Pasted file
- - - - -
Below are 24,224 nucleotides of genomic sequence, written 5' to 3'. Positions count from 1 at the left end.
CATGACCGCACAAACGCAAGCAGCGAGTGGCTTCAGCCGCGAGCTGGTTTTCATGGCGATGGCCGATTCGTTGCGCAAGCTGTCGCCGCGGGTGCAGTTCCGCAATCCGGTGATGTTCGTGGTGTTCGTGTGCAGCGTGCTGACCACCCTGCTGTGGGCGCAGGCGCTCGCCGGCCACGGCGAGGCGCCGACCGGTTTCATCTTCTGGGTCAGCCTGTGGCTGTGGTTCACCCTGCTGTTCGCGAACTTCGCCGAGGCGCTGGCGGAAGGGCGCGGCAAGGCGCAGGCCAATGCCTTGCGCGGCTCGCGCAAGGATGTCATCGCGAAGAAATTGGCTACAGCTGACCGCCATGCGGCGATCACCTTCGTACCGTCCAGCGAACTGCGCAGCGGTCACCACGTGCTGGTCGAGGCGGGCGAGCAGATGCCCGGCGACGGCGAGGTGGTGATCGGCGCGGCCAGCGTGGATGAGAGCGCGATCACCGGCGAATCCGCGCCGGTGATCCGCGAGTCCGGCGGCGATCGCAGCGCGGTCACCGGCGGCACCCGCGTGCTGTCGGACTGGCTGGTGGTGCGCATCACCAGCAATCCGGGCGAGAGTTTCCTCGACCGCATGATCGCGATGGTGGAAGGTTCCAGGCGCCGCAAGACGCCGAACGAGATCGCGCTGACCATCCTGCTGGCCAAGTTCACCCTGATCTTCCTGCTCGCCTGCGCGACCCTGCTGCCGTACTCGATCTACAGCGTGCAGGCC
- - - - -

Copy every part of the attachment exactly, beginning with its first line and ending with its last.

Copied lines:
Below are 24,224 nucleotides of genomic sequence, written 5' to 3'. Positions count from 1 at the left end.
CATGACCGCACAAACGCAAGCAGCGAGTGGCTTCAGCCGCGAGCTGGTTTTCATGGCGATGGCCGATTCGTTGCGCAAGCTGTCGCCGCGGGTGCAGTTCCGCAATCCGGTGATGTTCGTGGTGTTCGTGTGCAGCGTGCTGACCACCCTGCTGTGGGCGCAGGCGCTCGCCGGCCACGGCGAGGCGCCGACCGGTTTCATCTTCTGGGTCAGCCTGTGGCTGTGGTTCACCCTGCTGTTCGCGAACTTCGCCGAGGCGCTGGCGGAAGGGCGCGGCAAGGCGCAGGCCAATGCCTTGCGCGGCTCGCGCAAGGATGTCATCGCGAAGAAATTGGCTACAGCTGACCGCCATGCGGCGATCACCTTCGTACCGTCCAGCGAACTGCGCAGCGGTCACCACGTGCTGGTCGAGGCGGGCGAGCAGATGCCCGGCGACGGCGAGGTGGTGATCGGCGCGGCCAGCGTGGATGAGAGCGCGATCACCGGCGAATCCGCGCCGGTGATCCGCGAGTCCGGCGGCGATCGCAGCGCGGTCACCGGCGGCACCCGCGTGCTGTCGGACTGGCTGGTGGTGCGCATCACCAGCAATCCGGGCGAGAGTTTCCTCGACCGCATGATCGCGATGGTGGAAGGTTCCAGGCGCCGCAAGACGCCGAACGAGATCGCGCTGACCATCCTGCTGGCCAAGTTCACCCTGATCTTCCTGCTCGCCTGCGCGACCCTGCTGCCGTACTCGATCTACAGCGTGCAGGCC